There’s been reams of pages written over the years about the solid, roots-to-the ground orientation of the company’s founders. I suspect that there’s also some amount of misplaced moralism (or numbskulling 21st century naiveté , take your pick) angle to this carefully cultivated image, which is not so widely documented.

As you enter the imposing campus at Mysore, the first thing you see is the face of the most famous Infosys employee etched in a stone slab near the entrance. When I visit next time, am tempted to put a banner on top of his visage, which reads, “Really, Mr. Murthy?”

Categories: Culture, Infosys

More Power to the Internet

August 26, 2012 2 comments

It’s been interesting to see the frenzy around banning social media sites, blocking individual twitter accounts, etc. in the wake of the large exodus of people of North Eastern origin from Bangalore and other cities, after spurious texts and other messages started floating around. Of course, I really feel for those who felt that they had to flee– that community’s acute sense of marginalisation from the mainstream is something we are all responsible for. It’s also a stark reminder of how much faith they have in the law and order machinery’s intent and ability to provide for their basic rights of safety as citizens.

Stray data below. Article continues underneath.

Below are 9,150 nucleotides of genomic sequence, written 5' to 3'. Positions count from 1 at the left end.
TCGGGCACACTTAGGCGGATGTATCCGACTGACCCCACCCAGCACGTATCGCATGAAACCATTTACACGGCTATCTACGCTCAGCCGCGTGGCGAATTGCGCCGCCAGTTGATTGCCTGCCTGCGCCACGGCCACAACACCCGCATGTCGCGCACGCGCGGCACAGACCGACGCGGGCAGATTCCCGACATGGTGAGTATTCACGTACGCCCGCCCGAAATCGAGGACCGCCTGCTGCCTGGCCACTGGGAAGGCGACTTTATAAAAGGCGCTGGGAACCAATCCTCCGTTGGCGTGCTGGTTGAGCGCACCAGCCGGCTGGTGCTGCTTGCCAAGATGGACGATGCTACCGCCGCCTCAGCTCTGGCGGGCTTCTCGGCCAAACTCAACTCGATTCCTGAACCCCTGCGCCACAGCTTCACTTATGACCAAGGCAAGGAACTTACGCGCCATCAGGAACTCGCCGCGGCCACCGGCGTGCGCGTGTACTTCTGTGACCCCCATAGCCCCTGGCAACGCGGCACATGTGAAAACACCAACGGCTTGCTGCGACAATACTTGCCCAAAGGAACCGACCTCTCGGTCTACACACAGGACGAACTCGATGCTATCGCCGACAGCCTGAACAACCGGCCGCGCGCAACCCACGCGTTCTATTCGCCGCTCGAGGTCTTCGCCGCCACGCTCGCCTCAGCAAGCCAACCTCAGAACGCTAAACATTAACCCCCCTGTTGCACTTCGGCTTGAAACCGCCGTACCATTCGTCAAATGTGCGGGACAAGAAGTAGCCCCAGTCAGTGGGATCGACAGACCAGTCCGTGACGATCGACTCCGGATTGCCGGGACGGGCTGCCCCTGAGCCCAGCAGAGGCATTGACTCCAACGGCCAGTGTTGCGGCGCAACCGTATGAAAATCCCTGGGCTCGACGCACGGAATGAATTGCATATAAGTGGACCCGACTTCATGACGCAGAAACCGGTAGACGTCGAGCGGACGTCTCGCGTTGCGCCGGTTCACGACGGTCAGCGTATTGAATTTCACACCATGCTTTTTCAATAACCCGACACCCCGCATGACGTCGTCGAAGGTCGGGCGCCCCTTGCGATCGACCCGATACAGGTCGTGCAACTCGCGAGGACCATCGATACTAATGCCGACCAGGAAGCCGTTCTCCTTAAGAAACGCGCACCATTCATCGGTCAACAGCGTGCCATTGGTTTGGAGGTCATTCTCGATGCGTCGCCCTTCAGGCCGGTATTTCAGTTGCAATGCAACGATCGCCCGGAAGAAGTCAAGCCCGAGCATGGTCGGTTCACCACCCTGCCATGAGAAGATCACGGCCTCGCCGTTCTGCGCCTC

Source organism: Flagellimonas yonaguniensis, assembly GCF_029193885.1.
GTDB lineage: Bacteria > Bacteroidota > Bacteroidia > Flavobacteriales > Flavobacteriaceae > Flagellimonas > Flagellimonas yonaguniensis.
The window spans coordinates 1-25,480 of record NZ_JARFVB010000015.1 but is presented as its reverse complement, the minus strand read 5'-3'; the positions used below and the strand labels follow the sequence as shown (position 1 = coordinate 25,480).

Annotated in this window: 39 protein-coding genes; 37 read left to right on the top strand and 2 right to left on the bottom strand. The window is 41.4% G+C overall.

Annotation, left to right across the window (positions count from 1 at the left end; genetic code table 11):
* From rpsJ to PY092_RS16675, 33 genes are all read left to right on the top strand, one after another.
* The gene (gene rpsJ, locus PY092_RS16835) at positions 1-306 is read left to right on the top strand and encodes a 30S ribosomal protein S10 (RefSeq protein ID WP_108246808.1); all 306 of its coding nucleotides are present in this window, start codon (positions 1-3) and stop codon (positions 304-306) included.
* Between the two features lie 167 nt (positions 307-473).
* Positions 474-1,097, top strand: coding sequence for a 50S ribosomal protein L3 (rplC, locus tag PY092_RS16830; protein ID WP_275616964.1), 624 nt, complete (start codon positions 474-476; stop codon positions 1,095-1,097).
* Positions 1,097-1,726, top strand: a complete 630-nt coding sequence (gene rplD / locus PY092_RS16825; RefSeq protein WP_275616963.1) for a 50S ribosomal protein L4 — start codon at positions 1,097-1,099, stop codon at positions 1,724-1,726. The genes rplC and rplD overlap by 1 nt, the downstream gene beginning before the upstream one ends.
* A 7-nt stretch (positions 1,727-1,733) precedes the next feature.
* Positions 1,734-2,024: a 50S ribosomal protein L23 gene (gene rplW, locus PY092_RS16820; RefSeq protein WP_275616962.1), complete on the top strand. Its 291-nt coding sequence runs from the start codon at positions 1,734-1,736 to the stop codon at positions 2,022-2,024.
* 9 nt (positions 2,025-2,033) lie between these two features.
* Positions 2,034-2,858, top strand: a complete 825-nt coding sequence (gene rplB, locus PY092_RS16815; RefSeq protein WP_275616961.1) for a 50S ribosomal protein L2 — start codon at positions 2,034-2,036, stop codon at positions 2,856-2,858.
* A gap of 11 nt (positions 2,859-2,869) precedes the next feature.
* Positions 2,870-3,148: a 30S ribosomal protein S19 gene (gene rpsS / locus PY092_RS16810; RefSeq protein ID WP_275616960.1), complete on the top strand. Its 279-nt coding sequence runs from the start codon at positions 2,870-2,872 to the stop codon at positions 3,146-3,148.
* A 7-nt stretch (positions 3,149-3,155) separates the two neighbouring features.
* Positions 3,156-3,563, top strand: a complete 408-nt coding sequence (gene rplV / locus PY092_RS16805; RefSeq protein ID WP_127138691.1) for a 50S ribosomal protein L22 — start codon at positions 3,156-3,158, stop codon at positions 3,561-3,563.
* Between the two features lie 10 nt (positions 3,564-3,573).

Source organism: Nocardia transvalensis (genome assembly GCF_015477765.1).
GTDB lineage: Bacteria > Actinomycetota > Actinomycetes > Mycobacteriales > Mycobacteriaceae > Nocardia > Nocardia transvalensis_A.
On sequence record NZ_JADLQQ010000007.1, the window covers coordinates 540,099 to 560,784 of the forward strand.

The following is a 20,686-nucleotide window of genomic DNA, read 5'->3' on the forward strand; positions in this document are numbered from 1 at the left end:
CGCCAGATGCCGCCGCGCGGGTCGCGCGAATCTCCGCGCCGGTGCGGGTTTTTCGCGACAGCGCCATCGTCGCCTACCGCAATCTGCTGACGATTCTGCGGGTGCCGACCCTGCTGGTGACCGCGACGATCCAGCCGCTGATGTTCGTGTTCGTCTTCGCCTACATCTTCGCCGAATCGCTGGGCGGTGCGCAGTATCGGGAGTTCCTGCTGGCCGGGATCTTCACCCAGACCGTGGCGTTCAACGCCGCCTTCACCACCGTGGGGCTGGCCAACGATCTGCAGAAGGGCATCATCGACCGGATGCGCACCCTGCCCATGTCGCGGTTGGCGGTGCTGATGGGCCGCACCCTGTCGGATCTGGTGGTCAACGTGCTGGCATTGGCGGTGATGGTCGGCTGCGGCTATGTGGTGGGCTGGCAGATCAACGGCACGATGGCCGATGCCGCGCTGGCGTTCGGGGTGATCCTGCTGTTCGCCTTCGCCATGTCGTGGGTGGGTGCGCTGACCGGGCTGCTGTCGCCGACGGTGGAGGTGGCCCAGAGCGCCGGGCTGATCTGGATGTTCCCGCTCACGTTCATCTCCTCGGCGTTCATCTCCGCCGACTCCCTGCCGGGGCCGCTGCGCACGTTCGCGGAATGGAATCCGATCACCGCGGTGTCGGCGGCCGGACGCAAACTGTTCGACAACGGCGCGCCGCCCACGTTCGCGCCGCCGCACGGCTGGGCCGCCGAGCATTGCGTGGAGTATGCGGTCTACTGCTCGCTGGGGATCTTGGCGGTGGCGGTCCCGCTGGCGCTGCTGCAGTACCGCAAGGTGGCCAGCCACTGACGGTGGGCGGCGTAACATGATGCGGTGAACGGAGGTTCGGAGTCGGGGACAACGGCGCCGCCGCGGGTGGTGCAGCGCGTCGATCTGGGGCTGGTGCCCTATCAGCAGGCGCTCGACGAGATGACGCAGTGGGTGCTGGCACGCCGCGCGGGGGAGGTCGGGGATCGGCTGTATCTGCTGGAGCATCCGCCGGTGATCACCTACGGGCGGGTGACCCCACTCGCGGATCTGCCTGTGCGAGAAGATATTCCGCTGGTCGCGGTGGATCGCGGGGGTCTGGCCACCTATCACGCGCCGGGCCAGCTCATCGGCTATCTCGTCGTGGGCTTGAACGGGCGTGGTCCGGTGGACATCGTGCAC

But this post is not about marginalised communities. Its more related to the clumsy efforts from the powers that be to censor the internet, as a response mechanism.  I find it amusing that governments harbour hopes of exercising control over a medium as powerful as the internet. Those of us who have the privilege of internet access everyday of our lives take it so much for granted now, it is worthwhile to pause and think of the incredible ways it is changing our world. I was reminded of its transformative ability , as I listened to an engaging talk on Crowdsourcing by Luis Von Ahn of Carnegie Mellon University, at our recent annual academic summit.